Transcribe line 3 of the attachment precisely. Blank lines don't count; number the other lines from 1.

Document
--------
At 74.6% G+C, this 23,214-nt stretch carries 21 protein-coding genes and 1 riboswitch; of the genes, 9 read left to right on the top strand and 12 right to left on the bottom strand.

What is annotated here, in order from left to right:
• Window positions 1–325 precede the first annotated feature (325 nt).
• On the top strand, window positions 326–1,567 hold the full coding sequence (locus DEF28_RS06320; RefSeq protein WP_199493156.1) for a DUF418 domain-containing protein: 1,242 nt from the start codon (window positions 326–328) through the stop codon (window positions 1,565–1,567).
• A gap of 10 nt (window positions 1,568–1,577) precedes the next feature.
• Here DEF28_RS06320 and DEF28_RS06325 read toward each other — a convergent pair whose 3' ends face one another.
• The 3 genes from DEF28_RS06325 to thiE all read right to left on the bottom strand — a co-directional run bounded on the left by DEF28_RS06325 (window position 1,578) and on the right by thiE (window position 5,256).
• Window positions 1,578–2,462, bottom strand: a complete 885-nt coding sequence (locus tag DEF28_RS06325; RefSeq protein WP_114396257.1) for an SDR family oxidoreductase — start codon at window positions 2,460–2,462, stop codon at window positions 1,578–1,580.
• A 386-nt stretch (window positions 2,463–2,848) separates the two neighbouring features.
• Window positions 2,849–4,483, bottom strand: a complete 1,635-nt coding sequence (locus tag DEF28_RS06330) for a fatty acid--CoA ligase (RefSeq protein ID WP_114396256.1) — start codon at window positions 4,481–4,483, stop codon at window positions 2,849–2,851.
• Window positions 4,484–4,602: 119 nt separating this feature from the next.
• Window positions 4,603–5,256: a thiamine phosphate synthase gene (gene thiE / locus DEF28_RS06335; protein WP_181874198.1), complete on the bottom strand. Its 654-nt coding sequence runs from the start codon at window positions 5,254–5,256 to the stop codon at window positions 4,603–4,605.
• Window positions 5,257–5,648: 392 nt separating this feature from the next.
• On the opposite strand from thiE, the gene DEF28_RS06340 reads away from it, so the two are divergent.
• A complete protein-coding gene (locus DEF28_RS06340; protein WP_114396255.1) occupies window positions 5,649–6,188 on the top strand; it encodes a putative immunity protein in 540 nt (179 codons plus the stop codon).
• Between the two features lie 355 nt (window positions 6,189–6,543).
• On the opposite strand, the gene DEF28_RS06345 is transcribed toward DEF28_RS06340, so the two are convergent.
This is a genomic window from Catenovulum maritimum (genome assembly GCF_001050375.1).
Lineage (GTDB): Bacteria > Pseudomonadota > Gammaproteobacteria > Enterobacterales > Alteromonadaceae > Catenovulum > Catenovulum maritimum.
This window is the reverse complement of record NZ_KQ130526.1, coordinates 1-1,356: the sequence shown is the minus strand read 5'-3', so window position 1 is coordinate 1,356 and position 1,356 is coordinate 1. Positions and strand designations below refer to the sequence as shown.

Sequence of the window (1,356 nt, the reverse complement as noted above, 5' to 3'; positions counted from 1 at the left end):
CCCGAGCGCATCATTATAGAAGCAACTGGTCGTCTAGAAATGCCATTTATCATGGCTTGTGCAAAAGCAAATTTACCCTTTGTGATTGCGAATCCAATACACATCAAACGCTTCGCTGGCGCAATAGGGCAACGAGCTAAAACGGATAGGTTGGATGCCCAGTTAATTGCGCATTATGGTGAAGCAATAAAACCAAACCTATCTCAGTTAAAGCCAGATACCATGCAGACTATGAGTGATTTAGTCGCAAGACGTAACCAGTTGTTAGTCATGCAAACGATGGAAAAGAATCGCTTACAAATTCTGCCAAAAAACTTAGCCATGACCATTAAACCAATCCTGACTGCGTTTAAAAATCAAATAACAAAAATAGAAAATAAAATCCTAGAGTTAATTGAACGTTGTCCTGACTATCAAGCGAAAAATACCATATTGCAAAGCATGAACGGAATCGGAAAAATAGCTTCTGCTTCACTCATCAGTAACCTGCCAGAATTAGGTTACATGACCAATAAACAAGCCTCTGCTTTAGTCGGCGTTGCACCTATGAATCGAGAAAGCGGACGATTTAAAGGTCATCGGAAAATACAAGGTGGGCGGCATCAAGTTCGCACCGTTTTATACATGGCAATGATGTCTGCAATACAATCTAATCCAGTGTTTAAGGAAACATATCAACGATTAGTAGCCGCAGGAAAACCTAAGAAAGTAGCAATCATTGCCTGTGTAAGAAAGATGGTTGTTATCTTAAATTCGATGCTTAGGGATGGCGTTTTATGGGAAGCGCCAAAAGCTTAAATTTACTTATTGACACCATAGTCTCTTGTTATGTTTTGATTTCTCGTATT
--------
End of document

• Window positions 1–325 precede the first annotated feature (325 nt).